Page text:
Of course, men also need to understand women’s need for romantic and relational language, and it is the therapist’s job to help each partner understand the other’s needs—in a sense serving as a translator between them. The least helpful thing one can do is succumb wholly to one’s bias toward a feminine approach to relationship, forcing the man into greater feelings of self-loathing, shame, and suppression of his desires. There needs to be an inclusion of a male's approach to relationship too. Without balancing both of men and women's sexual and relational needs, there is a risk of creating even more distance between them.

Those of us who have studied and trained in the concept of healthy sexuality—not just sexual pathology—realize the vast ranges of erotic expression in humans. We have barely begun to open to the idea that what has been acceptable culturally—heteronormative, monoganormative, and vanilla sex—does not begin to address who we really are.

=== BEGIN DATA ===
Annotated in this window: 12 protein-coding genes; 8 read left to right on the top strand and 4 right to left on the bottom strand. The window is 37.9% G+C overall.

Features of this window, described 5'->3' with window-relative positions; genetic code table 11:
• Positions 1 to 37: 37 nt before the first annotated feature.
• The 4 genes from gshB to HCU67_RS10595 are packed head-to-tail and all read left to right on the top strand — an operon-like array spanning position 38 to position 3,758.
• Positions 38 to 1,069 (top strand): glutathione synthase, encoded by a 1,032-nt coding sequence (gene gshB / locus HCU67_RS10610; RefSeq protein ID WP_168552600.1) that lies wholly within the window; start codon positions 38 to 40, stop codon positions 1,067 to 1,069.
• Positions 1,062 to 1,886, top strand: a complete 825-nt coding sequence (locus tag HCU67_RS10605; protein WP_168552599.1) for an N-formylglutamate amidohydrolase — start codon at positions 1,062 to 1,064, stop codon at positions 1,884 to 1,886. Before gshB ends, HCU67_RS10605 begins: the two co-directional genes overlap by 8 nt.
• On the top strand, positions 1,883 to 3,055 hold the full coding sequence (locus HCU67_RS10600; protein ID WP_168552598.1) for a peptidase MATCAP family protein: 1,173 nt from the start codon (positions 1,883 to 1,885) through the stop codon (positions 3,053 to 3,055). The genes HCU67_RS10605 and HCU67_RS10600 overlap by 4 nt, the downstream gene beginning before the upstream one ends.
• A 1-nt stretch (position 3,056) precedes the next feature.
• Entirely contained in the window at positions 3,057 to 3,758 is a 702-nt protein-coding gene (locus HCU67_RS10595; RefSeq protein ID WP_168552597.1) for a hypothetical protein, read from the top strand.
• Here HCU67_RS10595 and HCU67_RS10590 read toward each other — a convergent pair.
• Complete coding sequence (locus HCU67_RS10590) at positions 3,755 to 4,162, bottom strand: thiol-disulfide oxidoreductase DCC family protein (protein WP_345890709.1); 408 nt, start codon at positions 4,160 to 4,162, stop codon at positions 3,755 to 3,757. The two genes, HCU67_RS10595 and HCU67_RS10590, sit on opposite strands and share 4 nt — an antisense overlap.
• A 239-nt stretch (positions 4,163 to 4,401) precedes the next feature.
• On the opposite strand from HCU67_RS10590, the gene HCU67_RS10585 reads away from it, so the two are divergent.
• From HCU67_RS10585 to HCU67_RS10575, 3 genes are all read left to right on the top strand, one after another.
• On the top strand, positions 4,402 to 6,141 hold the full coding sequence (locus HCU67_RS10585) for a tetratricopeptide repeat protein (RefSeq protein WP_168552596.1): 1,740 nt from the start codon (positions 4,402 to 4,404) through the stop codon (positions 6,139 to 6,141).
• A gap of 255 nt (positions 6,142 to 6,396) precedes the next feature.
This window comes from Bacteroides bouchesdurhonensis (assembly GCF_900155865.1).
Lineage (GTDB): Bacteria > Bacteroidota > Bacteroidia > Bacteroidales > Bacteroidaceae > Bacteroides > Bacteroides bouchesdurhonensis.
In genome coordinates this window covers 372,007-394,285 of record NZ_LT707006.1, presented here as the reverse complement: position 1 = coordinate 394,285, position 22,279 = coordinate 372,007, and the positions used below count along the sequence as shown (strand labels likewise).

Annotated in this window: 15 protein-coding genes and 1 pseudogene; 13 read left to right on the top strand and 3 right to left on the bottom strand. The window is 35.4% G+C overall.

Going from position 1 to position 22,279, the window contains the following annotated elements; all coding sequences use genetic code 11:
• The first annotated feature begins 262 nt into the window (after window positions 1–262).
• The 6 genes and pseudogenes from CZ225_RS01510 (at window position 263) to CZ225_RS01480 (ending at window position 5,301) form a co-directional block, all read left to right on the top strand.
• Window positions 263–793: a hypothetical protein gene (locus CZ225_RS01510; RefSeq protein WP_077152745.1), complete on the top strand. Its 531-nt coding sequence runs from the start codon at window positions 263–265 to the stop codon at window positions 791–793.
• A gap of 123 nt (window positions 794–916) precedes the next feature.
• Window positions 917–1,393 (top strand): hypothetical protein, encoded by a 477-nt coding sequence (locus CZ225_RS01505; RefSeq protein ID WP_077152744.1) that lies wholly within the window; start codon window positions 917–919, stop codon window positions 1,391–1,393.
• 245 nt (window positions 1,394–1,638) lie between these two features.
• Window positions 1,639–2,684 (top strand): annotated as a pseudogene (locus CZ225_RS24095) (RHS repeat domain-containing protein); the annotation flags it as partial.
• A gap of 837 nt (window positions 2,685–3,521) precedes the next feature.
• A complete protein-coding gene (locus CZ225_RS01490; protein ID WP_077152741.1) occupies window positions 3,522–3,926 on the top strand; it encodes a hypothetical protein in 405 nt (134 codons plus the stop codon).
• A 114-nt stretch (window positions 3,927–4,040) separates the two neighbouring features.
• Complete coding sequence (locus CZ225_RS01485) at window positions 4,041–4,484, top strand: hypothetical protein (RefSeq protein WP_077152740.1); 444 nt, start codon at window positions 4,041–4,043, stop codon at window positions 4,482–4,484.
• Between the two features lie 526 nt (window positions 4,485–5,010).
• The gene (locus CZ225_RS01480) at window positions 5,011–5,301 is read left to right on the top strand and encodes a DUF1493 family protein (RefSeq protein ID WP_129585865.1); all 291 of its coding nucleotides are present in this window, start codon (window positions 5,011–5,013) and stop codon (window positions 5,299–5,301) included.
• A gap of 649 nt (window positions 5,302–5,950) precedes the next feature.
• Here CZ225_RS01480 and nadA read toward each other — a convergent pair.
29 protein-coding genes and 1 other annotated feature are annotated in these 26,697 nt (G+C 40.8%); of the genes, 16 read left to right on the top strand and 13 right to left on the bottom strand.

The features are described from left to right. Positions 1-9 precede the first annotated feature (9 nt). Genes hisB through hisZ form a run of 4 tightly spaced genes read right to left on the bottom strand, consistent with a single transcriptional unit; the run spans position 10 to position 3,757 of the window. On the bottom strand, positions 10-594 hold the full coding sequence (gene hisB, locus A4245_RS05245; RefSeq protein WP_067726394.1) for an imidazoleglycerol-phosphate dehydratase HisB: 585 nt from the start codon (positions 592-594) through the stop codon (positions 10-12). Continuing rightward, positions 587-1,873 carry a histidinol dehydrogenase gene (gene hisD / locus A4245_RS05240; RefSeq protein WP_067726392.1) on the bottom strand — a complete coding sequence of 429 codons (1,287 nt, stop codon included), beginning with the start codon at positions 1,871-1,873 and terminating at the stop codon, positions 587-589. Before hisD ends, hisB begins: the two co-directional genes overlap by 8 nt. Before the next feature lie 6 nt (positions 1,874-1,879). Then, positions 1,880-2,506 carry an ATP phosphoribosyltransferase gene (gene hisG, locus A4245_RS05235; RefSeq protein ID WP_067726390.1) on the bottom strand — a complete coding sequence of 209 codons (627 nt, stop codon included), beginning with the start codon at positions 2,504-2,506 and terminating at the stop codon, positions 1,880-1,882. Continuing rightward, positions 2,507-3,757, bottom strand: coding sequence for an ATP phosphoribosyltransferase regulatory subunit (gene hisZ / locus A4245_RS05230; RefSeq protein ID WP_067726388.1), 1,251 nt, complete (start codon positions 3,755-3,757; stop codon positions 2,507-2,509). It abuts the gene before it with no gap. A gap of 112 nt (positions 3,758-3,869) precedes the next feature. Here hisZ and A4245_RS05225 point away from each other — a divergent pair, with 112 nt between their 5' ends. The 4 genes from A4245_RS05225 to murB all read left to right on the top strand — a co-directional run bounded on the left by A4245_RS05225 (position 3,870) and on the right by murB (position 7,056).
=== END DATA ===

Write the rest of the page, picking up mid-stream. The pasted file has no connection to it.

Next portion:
To think of all men as having pathological attitudes about sex is a sure way to shut down the emerging awareness of the myriad ways in which we can healthfully engage in this most basic expression of love and attachment, and differentiate it from the unhealthy ways we are seeing it played out in the media.

References

Kort, Joe, "Is All Fair in Love and Sex? How Couples Can Embrace their Sexual Differences." Psychotherapy Networker Magazine July/August 2017: 47-50.

Ogi Ogas and Sai Gaddam (2012). A Billion Wicked Thoughts: What the World’s Largest Experiment Reveals About Human Desire. New York, NY: Plume Press

Source: IStock by Getty Images